One-third of employer respondents have seen the average age of their workforce increase over the last year, according to research by industry body Group Risk Development (Grid).
Its Group risk employer research study 2012 found that the removal of the default retirement age (DRA) in April 2011 has allowed 25% of respondents to retain knowledge and experience, while 59% of respondents are now more likely to recruit employees aged 50 and over.
It also found that some respondents have experienced disadvantages of having an older workforce, with 27% reporting an increase in absence rates or age-related health conditions such as arthritis since the removal of the DRA.
The study also found:
- 23% of respondents felt older workers were a store of knowledge.
- 22% of respondents felt older workers were more likely to be loyal to the organisation.
- 14% of respondents said older workers have the ability to motivate other staff.
Katharine Moxham, spokesperson at Grid, said: “Older employees can bring a wealth of experience, confidence and mentoring skills to [an organisation], so it’s great to see the average age of the workforce increasing.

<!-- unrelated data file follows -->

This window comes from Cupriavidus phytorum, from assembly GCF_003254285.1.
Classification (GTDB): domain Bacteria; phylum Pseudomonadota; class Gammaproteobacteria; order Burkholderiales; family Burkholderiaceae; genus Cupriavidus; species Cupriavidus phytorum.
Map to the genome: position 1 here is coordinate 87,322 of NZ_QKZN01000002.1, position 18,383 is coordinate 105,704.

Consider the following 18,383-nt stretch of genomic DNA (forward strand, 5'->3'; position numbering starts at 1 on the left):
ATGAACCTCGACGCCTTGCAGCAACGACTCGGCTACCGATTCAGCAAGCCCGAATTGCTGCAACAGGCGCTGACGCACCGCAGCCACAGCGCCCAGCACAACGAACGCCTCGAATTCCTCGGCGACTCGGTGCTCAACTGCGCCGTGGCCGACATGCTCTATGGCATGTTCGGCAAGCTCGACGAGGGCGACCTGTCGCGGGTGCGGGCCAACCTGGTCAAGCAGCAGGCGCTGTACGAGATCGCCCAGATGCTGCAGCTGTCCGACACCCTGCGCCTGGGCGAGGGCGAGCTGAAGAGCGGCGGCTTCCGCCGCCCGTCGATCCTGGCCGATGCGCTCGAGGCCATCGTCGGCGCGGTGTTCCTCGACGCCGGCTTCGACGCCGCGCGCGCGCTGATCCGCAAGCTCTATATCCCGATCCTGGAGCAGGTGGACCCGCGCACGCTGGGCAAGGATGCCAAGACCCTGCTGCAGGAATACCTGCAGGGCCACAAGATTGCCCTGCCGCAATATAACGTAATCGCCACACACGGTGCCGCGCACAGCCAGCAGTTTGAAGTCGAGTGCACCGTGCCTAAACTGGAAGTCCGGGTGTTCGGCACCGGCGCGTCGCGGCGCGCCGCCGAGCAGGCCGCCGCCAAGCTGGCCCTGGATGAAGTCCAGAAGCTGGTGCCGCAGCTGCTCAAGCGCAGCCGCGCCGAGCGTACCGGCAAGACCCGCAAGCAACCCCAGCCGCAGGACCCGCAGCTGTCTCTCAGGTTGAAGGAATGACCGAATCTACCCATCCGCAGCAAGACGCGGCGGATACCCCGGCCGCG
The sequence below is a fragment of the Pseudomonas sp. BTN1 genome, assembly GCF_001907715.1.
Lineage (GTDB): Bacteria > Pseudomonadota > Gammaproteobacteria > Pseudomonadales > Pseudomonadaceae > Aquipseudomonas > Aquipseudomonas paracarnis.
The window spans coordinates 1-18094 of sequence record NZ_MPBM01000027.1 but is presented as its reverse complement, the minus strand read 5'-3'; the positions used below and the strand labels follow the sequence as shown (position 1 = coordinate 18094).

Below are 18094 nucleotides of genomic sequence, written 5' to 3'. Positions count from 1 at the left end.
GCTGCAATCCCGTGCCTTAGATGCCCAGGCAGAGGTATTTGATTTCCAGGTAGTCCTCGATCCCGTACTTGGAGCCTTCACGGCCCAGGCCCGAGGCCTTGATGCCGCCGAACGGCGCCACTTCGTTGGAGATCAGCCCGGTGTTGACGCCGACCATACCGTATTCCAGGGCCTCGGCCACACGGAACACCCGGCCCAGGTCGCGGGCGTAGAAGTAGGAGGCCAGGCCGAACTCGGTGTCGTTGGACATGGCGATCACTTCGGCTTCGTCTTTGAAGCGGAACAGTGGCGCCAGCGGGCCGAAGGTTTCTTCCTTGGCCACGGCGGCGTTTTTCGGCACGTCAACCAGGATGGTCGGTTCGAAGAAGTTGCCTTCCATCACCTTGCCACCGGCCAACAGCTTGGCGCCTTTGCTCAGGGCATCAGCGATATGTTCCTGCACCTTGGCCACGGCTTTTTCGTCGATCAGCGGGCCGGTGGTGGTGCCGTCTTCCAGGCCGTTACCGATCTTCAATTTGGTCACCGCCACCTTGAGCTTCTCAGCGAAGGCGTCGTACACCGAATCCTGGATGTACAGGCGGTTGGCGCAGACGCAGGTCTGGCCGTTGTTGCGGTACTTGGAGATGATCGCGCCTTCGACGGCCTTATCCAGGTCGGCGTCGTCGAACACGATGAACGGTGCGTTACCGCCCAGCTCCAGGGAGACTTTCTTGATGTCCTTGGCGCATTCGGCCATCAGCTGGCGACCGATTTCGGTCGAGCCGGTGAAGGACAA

“However, as our survey demonstrates, an increase in absence rates and age-related health conditions can present a challenge to employers, which can then have a knock-on effect to benefits provision.
“Through the provision of insured protection products, employers play a vital role in ensuring that staff and their families are adequately protected from the financial devastation that death or disability can bring.
“These products also include additional support services which can be extremely effective in keeping people in the workplace.”